There is only one way of unfolding a napkin. Taking it from your plate by the corner, with your right hand, you should deftly unfold it with a single movement whose continuation brings it to rest across your knees with only the first folds shaken out: the middle fold is never disturbed.From The Book of Good Manners: A Guide to Polite Usage for All Social Functions by Frederick H. Martens (Social Culture Publications, New York, 1923). This is a great book, by the way. It follows good manners, which the author takes to be "fundamental of a civilized life," from birth through death.
Addressing the older child (presumably 8 years of age and older), Martens says,
It is taken for granted that you have put away the dropping and spilling of food with other childish things. In fact, as soon as you have graduated to napkin use the idea of protection associated only with the bib has disappeared. This explains why the napkin is not tucked under the chin of spread across the knees like a blanket. Its proper use is limited: to wiping the lips after drinking or to remove the suspicion of grease; to drying the fingertips-- but not as a towel is used-- after using the finger-bowl; and as an excuse for one of those natural gestures which help bridge an awkward conversational moment.There you have it.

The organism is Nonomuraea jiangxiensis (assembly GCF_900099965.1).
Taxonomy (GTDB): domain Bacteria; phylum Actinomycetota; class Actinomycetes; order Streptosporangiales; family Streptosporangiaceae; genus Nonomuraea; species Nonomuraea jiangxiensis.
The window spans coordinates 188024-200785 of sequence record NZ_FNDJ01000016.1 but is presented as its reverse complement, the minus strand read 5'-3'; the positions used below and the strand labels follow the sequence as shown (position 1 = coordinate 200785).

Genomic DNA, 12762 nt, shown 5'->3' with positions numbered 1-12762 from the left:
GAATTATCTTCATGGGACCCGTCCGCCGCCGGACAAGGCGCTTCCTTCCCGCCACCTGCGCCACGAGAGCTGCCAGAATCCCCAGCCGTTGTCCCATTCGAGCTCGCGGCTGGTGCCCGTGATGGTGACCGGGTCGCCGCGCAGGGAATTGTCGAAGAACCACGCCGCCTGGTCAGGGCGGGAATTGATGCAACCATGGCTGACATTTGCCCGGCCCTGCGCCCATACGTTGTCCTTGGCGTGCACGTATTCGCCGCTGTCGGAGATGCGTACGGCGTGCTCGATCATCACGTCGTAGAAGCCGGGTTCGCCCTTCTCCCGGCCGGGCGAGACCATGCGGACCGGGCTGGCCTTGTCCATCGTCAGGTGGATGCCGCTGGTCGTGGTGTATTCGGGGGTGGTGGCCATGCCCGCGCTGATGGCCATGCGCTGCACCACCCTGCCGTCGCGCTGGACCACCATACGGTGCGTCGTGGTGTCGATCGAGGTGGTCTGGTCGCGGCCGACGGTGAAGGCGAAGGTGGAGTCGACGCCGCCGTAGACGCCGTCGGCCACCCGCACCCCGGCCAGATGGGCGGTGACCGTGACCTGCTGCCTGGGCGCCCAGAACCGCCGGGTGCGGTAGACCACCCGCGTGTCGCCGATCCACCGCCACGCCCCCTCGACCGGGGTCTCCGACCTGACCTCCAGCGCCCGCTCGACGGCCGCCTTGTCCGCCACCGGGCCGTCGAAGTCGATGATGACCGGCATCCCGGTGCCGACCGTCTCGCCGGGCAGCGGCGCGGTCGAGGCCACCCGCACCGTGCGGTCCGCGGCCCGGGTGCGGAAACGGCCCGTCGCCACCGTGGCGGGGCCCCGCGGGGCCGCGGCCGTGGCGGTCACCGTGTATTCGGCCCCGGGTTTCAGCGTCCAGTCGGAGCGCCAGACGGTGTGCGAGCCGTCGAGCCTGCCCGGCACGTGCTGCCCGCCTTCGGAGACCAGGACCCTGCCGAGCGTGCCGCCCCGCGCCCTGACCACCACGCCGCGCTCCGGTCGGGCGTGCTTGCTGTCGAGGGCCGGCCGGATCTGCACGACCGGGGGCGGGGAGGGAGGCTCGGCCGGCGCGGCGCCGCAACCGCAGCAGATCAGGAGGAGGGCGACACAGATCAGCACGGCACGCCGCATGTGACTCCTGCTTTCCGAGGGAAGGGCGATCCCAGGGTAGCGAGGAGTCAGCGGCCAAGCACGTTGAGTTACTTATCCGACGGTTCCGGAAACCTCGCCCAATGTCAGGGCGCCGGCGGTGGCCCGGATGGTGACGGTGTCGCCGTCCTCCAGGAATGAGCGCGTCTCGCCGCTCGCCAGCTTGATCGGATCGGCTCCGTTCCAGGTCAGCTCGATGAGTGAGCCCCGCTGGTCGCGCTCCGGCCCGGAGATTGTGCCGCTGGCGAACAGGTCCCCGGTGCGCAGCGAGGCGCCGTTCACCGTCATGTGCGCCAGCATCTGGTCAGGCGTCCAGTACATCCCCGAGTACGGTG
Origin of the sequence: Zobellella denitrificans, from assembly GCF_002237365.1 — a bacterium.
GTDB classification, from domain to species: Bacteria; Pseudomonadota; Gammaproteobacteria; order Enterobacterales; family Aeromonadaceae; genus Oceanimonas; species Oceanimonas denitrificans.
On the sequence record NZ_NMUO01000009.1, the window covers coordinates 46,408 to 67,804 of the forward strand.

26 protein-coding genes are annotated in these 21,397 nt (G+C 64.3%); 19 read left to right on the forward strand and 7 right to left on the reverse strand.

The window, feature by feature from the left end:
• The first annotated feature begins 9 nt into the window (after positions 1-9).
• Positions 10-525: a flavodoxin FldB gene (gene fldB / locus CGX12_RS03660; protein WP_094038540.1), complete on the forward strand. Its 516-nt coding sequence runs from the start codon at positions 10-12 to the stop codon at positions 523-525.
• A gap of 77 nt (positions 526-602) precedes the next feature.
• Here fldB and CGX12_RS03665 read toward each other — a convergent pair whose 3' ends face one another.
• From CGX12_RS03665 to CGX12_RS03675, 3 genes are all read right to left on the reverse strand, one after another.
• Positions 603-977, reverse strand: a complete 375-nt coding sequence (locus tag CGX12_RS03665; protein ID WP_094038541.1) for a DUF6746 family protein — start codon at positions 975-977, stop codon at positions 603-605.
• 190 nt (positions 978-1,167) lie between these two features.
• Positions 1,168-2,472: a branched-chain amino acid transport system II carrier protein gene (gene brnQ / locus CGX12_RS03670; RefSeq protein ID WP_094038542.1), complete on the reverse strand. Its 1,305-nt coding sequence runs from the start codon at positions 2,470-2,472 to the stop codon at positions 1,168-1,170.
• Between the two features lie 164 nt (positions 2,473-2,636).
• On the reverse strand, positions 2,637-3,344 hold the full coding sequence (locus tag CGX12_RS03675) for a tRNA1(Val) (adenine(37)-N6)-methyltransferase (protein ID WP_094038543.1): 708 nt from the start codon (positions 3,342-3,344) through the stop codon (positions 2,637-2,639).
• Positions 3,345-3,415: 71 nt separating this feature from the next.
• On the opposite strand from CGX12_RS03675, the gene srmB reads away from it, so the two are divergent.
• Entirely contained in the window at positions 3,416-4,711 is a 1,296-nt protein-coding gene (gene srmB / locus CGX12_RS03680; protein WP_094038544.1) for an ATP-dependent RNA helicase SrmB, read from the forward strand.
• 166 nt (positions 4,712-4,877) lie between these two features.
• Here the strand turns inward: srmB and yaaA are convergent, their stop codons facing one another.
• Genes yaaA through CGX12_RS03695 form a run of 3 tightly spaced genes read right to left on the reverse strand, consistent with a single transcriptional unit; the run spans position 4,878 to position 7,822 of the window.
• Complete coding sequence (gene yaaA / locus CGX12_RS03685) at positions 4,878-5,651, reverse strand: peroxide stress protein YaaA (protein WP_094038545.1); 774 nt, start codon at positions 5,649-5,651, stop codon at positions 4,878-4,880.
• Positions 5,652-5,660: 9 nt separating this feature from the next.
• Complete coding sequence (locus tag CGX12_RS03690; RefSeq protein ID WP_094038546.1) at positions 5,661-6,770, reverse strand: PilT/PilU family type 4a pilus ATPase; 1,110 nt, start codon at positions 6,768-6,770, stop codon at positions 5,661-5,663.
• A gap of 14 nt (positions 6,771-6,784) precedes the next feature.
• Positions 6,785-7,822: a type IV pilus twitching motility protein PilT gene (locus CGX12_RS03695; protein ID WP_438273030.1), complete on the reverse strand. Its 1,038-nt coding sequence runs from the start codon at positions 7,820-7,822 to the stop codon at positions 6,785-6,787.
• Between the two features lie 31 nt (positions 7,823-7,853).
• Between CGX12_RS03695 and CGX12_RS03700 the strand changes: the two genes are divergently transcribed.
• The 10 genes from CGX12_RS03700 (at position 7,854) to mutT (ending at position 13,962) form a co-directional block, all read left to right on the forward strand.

|You should see what Mr. Big Food's finger-bowl looks like when we have BBQed chicken!|